CIVL 7610 STRUCTURAL DYNAMICS I (3) LEC. 3. Pr. CIVL 6670 or CIVL 6676. Single-degree-of-freedom systems, numerical solution techniques, response spectrum, multi-degree-of-freedom systems, eigenproblem solution, mode superposition analysis.
CIVL 7660 FINITE ELEMENT METHODS IN STRUCTURAL MECHANICS (3) LEC. 3. Pr. CIVL 6670 or CIVL 6676. Departmental approval. Introduction to finite element analysis; variational principles. 1D, 2D and 3D element formulation; nonlinear (geometric and constitutive) formulations and solutions; eigenvalue problems.
Preliminary Analysis of IGS Reprocessed Orbit and Polar Motion Estimates Jim Ray (Jim.Ray@noaa.gov) Jake Griffiths (Jake.Griffiths@noaa.gov) The Analysis Centers (ACs) of the International GNSS Service (IGS) are reanalyzing the history of global network GPS data collected since 1994 in a consistent way using the latest models and methodology. This is the first reprocessing by the IGS, but it is expected to be repeated in the future as further analysis and reference frame changes occur. All eight final-product ACs are participating, together with three other related groups. First partial results consisting of IGS combined weekly SINEX TRF and EOP combinations have been submitted to the IERS for ITRF2008. A snapshot of the available AC weekly SINEX files was used covering the reprocessed years 2000 through 2007 plus the IGS regular operational solutions for 2008 (from week 1460 onward). Meanwhile, the full reprocessing campaign will continue to completion by about the end of 2009 and will cover the period 1994 to present with long-term consistent, combined SINEX, orbit, and clock products. We have examined the reprocessed AC orbit and polar motion (PM) estimates from the 1024 days (or 1025 for differences) of results till the end of 2007. These parameters are linked since PM is sensed in the GPS modeling as a global diurnal sinusoidal motion of the terrestrial frame relative to the satellite frame. Any similar type errors in the orbital frame can bias the PM and PM rate estimates. For the orbits, each daily AC satellite ephemeris for each pair of consecutive days has been fit to the extended CODE orbit model, extrapolated to the mid-point epoch between the days, and the geocentric satellite position differences computed to give time series of orbit repeatabilities. Occasional data gaps have been filled by linear interpolation, FFT power spectra computed, and the spectra stacked over the full GPS constellation and lightly smoothed. Our analysis reveals considerable diversity among AC orbits. Several show broad semi-annual (probably related mostly to eclipsing) and fortnightly spectral peaks, as well as even harmonics of the GPS draconitic year (1.040 cpy) with varying amplitudes. High-frequency white noise floors can be detected in most AC orbit spectra, with an average sigma of 14 mm and larger. AC PM spectra mostly follow a power law with slope -4 for periods shorter than about 20 d, as expected, except in the few cases when ACs have applied tight day-to-day continuity constraints. Indications of high-frequency white noise are seen in some AC series. Day-boundary discontinuities computed using the AC PM rate estimates can provide a sensitive probe of the quality of the AC modeling, especially for the satellite orbit dynamics. Like the orbit discontinuities, we find the PM discontinuities vary greatly among the ACs. But most spectra of the PM discontinuities show peaks at the annual (broad) and the O1 tidal alias period of 14.19 d (narrow), in addition to odd (rather than even) harmonics of 1.040 cpy. Previously both even and odd harmonics of 1.040 cpy have been found in the spectra of station position time series.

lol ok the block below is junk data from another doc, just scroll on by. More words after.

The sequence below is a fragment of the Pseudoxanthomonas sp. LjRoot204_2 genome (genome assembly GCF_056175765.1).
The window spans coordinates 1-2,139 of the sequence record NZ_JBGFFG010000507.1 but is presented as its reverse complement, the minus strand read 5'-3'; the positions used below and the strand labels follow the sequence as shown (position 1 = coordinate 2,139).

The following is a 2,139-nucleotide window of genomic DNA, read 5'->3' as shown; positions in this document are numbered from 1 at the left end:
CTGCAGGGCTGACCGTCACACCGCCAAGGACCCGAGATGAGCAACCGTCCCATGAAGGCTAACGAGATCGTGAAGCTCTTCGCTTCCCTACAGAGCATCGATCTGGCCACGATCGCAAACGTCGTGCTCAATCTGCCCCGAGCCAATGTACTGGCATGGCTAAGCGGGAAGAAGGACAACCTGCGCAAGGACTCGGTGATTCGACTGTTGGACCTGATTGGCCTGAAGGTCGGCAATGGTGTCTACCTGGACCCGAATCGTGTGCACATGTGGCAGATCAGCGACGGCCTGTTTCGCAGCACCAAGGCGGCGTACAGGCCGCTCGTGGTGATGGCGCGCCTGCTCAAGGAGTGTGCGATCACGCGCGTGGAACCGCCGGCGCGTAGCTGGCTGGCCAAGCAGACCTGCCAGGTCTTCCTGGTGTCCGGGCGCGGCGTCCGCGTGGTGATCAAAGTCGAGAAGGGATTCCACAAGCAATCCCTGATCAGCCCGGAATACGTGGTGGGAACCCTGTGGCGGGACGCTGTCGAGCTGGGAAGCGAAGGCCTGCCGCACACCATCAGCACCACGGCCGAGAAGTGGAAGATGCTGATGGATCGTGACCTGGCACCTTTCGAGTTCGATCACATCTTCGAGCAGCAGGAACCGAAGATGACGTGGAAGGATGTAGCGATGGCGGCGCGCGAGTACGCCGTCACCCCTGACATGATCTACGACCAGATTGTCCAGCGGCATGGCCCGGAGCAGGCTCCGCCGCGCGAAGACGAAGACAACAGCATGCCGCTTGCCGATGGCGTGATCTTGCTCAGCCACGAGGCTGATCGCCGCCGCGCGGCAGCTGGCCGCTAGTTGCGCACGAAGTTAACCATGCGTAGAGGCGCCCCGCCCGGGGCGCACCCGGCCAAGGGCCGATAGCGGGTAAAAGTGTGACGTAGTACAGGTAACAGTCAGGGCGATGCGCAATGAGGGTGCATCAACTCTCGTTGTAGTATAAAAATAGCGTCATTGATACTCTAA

High accuracy Global Navigation Satellite System (GNSS) positioning is a specialized skill involving expertise and fraught with accuracy-compromising nuance. With the goal of providing a robust and high accuracy positioning tool and convenient access to the United States' National Spatial Reference System (NSRS), the nation's fundamental positioning infrastructure, NOAA's National Geodetic Survey (NGS) developed the Online Positioning User Service (OPUS). OPUS is a free web utility for processing user-submitted GNSS observations and producing geodetic coordinates referenced to both NSRS and a global reference frame. Relying on NGS' national network of GNSS Continuously Operating Reference Stations (CORS), OPUS is a powerful and user-friendly tool for production and scientific research; it is widely used in geomatics professions.OPUS became operational in 2002 as a single point processing tool for multi-hour GPS occupations (OPUS-Static). It's capability has since evolved, adding the ability to process short (15 minutes) sessions (OPUS-RapidStatic) and to provide a solution sharing option. All OPUS variations have proven to be popular, with typical monthly submissions now numbering 40,000.In 2014, NGS released a network version of OPUS - OPUS-Projects, which offers rigorous geodetic network analysis and processing capability by assembling and processing GNSS observations collected over time and at multiple locations. Least squares geodetic network adjustment of all included observations results in an optimal set of station coordinates, including their uncertainties and graphical statistical plots, derived from user-submitted observation data, CORS observation data and corrdinates, satellite ephemerides, and models. Users have the ability to configure the processing, including tropospheric modeling, definition of observation sessions, network design, adjustment constraints, station descriptive information, and integration with passive geodetic control. 2b1af7f3a8